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Dinesh D’Souza was born in Bombay, India; he came to America at the age of 17; and he eventually graduated from Dartmouth. He was a policy adviser in Ronald Reagan’s White House until 1988. His latest book, What’s So Great About Christianity? is a response to many of the new atheists who are traipsing around saying that the greatest problems of the world are caused by religion (in particular Christianity and Islam). Surprisingly, even Michael Shermer, publisher of the magazine, Skeptic, and an ex-Christian, had this to say of D’Souza’s book, What’s So Great About Christianity?:

“As an unbeliever, I passionately disagree with Dinesh D’Souza on some of his positions. But he is a first-rate scholar whom I feel absolutely compelled to read. His thorough research and elegant prose have elevated him into the top ranks of those who champion liberty and individual responsibility. Now he adds Christianity to his formula for the good society, and although non-Christians and non-theists may disagree with some of his arguments, we ignore him at our peril. D’Souza’s book takes the debate to a new level. Read it.”

I listened to three of his debates against non-Christians and was impressed by his knowledge of history, science, and culture. He speaks with passion and handles some really difficult objections to Christianity with zest and style.

Michael Shermer God, Religion, Morality [2hr 14min]
Daniel Dennett What’s So Great About Christianity? [2hr 11min]
Christopher Hitchens Is God/Religion man-made? [1hr 35min]
Dan Barker Christianity vs. Atheism at Harvard [2hr 7min]

8 Responses to “Dinesh D’Souza Defending Theism”

  1. on 28 May 2008 at 8:40 amMorse

    Quite apart from his points and argumentation, I find Dinesh to be quite shrill and far to apt to yell in an attempt to get his points across. The impression he gives to nonbelievers is that he desires to preach, as opposed to actually debate. Not that that’s surprising, of course, but when someone preaches (on either side) as opposed to talking and debating they tend to only appeal to those who are already on their side.

  2. on 28 May 2008 at 8:59 amSean

    quite, the people on the atheist side tend to be incredibly condescending and arrogant and often intentionally misrepresent the Bible and Christianity.

  3. on 28 May 2008 at 9:18 amMorse

    And the people on the theist side tend to be incredibly condescending and arrogant and often intentionally misrepresent science and theism.

    So we’re even.

  4. on 28 May 2008 at 9:19 amMorse

    *Science and atheism.

    All we can do is strive to be intellectually honest with each other.

  5. on 28 May 2008 at 11:37 amFortigurn

    Morse, I’d like to qualify your comments. I have found North American atheists and Christians to be the most ‘incredibly condescending and arrogant’ and most prone to misrepresentation.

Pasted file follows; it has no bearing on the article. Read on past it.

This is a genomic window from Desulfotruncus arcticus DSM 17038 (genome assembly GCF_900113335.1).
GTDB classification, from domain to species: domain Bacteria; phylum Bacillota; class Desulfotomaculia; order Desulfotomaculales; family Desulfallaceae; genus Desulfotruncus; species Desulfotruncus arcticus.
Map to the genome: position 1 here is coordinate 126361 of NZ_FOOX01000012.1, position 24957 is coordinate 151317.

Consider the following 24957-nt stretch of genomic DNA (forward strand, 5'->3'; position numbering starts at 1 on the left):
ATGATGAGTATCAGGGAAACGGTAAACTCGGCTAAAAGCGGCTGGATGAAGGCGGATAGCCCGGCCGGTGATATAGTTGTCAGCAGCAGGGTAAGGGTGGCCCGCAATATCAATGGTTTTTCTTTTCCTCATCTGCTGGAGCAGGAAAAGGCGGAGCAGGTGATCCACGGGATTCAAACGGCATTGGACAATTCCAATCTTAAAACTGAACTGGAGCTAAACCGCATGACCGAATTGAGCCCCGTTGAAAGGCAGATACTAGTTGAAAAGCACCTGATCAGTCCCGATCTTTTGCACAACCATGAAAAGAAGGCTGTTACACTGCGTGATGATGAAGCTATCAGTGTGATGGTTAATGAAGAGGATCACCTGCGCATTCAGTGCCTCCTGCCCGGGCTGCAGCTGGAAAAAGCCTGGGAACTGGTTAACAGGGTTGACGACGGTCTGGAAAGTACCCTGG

The atheists in North America tend to be, on the whole, a very poor breed. Lack of intellectual rigor and honesty, lack of critical thinking, and lack of logical thinking skills are all prominent.

    It seems that one of the reasons for this is that so many of them are deprogrammed Fundamentalists, who never learned these skills in the first place. That’s certainly one explanation. But it doesn’t explain all the others.

    One factor which does help to explain all the others is that the atheists in North America tend to react in kind to the Fundamentalists who dominate the North American religious landscape (in terms of propagating their message, not in terms of numbers). So the Fundamentalists shriek their over the top extremist nonsense, and many of the atheists feel the need to respond in the same unrestrainedly frantic way.

    I find UK atheists much better to discuss things with. A more relaxed attitude to religion in the UK, together with a generally more educated clergy, seems to encourage a more rational breed of atheist.

    The best atheists of course are Australian atheists, bred in a rugged and pragmatic country which has also bred a well balanced and intelligent attitude to religion, as well as a historically enlightened Christianity. I enjoy discussions with Australian atheists, who are rarely idiotic. Of course there are exceptions.

  6. on 28 May 2008 at 12:41 pmMorse

    I would counter with this:

    The Christians in North America tend to be, on the whole, a very poor breed. Lack of intellectual rigor and honesty, lack of critical thinking, and lack of logical thinking skills are all prominent.

  7. on 28 May 2008 at 1:11 pmSean

    Fortigurn,

    When you use the word Fundamentalist, what do you mean?

  8. on 28 May 2008 at 5:10 pmFortigurn

    Morse, it’s clear you didn’t read my post. I already commented unfavourably on North American Christians. I haven’t even tried to say that Christians in North America are better quality than atheists in North America.

    By the way, a proper argument doesn’t actually consist of simply taking whatever your opponent says and saying the opposite. You need to reason for yourself, and present a rational case.

    Sean, Fundamentalism:

    http://en.wikipedia.org/wiki/Fundamentalism#Christian_origins

  

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